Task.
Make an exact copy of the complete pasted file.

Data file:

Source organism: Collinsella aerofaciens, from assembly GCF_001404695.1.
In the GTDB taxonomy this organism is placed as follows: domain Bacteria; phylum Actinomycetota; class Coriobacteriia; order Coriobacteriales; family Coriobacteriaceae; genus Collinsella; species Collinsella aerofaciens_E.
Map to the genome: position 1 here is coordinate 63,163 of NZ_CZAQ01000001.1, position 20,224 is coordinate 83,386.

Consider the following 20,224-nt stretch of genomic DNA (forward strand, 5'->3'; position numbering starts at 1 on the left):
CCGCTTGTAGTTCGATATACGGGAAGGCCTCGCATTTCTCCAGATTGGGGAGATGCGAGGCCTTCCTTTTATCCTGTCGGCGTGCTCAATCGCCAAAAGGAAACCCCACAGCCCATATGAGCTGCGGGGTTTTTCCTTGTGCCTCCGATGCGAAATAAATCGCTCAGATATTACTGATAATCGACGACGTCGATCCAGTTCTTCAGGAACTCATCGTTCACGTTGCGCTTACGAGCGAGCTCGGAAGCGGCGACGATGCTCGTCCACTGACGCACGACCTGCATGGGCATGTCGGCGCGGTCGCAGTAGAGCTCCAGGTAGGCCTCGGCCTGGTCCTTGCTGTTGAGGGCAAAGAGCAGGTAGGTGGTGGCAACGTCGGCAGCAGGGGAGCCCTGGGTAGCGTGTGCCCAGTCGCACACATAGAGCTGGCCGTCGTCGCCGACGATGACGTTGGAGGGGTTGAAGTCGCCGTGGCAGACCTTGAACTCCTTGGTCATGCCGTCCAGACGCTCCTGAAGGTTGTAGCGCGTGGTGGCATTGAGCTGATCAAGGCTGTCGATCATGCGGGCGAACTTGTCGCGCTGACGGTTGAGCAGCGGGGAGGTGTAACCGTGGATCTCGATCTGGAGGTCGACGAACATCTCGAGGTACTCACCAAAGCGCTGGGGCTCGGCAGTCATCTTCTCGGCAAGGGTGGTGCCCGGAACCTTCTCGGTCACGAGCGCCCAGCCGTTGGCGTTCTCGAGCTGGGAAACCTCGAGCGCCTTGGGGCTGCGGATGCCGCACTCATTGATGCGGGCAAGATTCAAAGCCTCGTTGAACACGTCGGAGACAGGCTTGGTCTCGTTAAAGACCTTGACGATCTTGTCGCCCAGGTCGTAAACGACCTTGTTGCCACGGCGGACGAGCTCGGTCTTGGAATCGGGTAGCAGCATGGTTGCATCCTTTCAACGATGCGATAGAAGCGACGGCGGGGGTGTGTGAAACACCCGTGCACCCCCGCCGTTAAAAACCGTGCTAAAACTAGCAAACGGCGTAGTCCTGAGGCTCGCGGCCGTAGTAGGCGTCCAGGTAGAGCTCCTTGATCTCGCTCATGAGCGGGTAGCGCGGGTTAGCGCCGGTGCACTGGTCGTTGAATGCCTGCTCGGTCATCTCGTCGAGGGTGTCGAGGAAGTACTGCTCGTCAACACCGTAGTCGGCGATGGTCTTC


Source organism: Collinsella aerofaciens, from assembly GCF_001404695.1.
In the GTDB taxonomy this organism is placed as follows: domain Bacteria; phylum Actinomycetota; class Coriobacteriia; order Coriobacteriales; family Coriobacteriaceae; genus Collinsella; species Collinsella aerofaciens_E.
Map to the genome: position 1 here is coordinate 63,163 of NZ_CZAQ01000001.1, position 20,224 is coordinate 83,386.

Consider the following 20,224-nt stretch of genomic DNA (forward strand, 5'->3'; position numbering starts at 1 on the left):
CCGCTTGTAGTTCGATATACGGGAAGGCCTCGCATTTCTCCAGATTGGGGAGATGCGAGGCCTTCCTTTTATCCTGTCGGCGTGCTCAATCGCCAAAAGGAAACCCCACAGCCCATATGAGCTGCGGGGTTTTTCCTTGTGCCTCCGATGCGAAATAAATCGCTCAGATATTACTGATAATCGACGACGTCGATCCAGTTCTTCAGGAACTCATCGTTCACGTTGCGCTTACGAGCGAGCTCGGAAGCGGCGACGATGCTCGTCCACTGACGCACGACCTGCATGGGCATGTCGGCGCGGTCGCAGTAGAGCTCCAGGTAGGCCTCGGCCTGGTCCTTGCTGTTGAGGGCAAAGAGCAGGTAGGTGGTGGCAACGTCGGCAGCAGGGGAGCCCTGGGTAGCGTGTGCCCAGTCGCACACATAGAGCTGGCCGTCGTCGCCGACGATGACGTTGGAGGGGTTGAAGTCGCCGTGGCAGACCTTGAACTCCTTGGTCATGCCGTCCAGACGCTCCTGAAGGTTGTAGCGCGTGGTGGCATTGAGCTGATCAAGGCTGTCGATCATGCGGGCGAACTTGTCGCGCTGACGGTTGAGCAGCGGGGAGGTGTAACCGTGGATCTCGATCTGGAGGTCGACGAACATCTCGAGGTACTCACCAAAGCGCTGGGGCTCGGCAGTCATCTTCTCGGCAAGGGTGGTGCCCGGAACCTTCTCGGTCACGAGCGCCCAGCCGTTGGCGTTCTCGAGCTGGGAAACCTCGAGCGCCTTGGGGCTGCGGATGCCGCACTCATTGATGCGGGCAAGATTCAAAGCCTCGTTGAACACGTCGGAGACAGGCTTGGTCTCGTTAAAGACCTTGACGATCTTGTCGCCCAGGTCGTAAACGACCTTGTTGCCACGGCGGACGAGCTCGGTCTTGGAATCGGGTAGCAGCATGGTTGCATCCTTTCAACGATGCGATAGAAGCGACGGCGGGGGTGTGTGAAACACCCGTGCACCCCCGCCGTTAAAAACCGTGCTAAAACTAGCAAACGGCGTAGTCCTGAGGCTCGCGGCCGTAGTAGGCGTCCAGGTAGAGCTCCTTGATCTCGCTCATGAGCGGGTAGCGCGGGTTAGCGCCGGTGCACTGGTCGTTGAATGCCTGCTCGGTCATCTCGTCGAGGGTGTCGAGGAAGTACTGCTCGTCAACACCGTAGTCGGCGATGGTCTTC